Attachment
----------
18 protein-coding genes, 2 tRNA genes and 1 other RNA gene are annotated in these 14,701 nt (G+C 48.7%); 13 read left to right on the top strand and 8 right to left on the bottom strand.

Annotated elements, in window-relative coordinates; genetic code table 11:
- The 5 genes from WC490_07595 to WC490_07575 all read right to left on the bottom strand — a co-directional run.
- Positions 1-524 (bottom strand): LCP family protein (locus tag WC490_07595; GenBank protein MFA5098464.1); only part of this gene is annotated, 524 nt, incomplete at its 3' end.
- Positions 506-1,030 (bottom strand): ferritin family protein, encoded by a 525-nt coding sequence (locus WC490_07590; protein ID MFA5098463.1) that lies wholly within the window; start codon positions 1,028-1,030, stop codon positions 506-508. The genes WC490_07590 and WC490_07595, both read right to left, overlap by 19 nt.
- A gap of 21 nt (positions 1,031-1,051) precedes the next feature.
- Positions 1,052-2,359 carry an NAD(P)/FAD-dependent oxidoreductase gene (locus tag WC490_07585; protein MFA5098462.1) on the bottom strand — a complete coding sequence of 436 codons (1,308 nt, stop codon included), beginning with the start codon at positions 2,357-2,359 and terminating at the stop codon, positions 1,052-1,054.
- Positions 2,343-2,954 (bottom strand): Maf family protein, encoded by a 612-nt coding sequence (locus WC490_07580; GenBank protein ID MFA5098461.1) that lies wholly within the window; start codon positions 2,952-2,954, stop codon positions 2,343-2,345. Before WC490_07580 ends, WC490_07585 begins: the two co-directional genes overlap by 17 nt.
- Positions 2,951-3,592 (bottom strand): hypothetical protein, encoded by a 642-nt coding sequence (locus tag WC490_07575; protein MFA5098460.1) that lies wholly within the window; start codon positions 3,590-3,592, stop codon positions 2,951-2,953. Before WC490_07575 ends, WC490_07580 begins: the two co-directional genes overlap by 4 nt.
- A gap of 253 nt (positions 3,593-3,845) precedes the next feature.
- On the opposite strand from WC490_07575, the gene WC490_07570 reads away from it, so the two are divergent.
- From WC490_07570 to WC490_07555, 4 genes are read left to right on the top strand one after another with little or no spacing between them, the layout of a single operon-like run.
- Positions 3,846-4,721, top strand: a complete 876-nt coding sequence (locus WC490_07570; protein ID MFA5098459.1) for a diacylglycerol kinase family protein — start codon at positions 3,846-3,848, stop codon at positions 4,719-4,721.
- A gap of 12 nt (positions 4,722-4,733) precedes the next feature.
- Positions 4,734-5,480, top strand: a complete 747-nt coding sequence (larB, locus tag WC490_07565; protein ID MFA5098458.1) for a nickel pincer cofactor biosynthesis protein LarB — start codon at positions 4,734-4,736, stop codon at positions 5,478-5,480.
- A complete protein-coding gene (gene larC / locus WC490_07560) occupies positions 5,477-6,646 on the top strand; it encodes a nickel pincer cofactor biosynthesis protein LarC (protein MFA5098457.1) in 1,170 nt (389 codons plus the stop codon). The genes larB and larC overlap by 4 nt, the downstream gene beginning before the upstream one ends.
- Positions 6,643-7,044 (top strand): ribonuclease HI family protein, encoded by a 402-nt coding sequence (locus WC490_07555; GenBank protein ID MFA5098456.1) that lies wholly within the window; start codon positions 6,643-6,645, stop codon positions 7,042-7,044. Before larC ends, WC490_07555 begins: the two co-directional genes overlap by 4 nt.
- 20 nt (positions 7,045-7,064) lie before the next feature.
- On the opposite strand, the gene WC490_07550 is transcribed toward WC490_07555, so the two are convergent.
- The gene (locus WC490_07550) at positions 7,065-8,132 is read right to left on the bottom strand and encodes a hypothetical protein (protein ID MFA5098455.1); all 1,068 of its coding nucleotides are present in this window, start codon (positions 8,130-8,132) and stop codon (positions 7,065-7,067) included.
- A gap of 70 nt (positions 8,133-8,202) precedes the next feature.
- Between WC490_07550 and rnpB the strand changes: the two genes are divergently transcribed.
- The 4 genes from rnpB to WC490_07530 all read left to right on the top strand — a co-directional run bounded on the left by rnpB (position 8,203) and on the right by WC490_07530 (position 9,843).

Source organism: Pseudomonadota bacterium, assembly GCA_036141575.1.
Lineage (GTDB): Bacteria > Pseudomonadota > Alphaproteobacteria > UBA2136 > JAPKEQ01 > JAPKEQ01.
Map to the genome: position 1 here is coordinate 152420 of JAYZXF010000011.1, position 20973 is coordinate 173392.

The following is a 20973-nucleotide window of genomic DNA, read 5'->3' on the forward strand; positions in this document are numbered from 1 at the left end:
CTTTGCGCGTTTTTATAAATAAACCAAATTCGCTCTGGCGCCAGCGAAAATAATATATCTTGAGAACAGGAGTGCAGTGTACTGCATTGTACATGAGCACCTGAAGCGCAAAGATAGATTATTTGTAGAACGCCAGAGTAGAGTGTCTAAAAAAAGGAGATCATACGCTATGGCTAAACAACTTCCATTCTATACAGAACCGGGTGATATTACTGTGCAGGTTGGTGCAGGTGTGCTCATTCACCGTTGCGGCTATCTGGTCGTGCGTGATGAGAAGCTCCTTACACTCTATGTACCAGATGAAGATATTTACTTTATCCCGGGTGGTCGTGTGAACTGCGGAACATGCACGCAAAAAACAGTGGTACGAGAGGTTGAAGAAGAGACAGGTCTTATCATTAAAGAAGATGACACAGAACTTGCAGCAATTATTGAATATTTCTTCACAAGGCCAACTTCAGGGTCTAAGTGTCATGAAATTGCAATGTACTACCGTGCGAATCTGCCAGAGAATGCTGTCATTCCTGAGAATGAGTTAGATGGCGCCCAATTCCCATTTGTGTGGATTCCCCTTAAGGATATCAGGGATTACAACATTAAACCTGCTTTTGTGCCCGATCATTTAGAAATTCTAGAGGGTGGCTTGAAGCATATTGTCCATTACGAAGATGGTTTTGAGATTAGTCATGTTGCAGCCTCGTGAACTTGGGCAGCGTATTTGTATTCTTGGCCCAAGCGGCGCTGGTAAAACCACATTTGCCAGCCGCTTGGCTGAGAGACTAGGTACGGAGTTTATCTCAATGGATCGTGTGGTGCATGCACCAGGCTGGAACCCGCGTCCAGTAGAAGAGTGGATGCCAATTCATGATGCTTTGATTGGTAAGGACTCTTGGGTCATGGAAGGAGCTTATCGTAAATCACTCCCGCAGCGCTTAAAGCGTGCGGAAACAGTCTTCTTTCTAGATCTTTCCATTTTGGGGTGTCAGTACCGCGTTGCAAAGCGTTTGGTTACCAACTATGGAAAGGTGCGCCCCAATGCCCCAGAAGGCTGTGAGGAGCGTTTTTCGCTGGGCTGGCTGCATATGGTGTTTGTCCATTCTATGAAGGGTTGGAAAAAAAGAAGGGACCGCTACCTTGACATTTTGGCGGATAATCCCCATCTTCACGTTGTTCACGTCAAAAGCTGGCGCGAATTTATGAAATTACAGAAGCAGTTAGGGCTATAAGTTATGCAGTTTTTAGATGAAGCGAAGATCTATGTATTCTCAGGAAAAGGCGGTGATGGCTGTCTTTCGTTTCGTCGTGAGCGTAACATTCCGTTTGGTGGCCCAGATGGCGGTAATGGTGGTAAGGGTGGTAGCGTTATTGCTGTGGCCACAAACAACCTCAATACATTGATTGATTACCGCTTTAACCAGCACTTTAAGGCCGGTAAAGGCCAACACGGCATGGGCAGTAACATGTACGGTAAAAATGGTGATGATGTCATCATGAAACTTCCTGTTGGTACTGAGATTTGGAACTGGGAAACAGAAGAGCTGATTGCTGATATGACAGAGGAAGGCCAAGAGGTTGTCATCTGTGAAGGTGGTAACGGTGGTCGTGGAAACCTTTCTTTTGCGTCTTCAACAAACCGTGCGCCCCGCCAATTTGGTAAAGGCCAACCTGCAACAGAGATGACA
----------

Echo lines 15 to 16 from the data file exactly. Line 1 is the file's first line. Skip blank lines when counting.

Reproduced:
- Positions 4,734-5,480, top strand: a complete 747-nt coding sequence (larB, locus tag WC490_07565; protein ID MFA5098458.1) for a nickel pincer cofactor biosynthesis protein LarB — start codon at positions 4,734-4,736, stop codon at positions 5,478-5,480.
- A complete protein-coding gene (gene larC / locus WC490_07560) occupies positions 5,477-6,646 on the top strand; it encodes a nickel pincer cofactor biosynthesis protein LarC (protein MFA5098457.1) in 1,170 nt (389 codons plus the stop codon). The genes larB and larC overlap by 4 nt, the downstream gene beginning before the upstream one ends.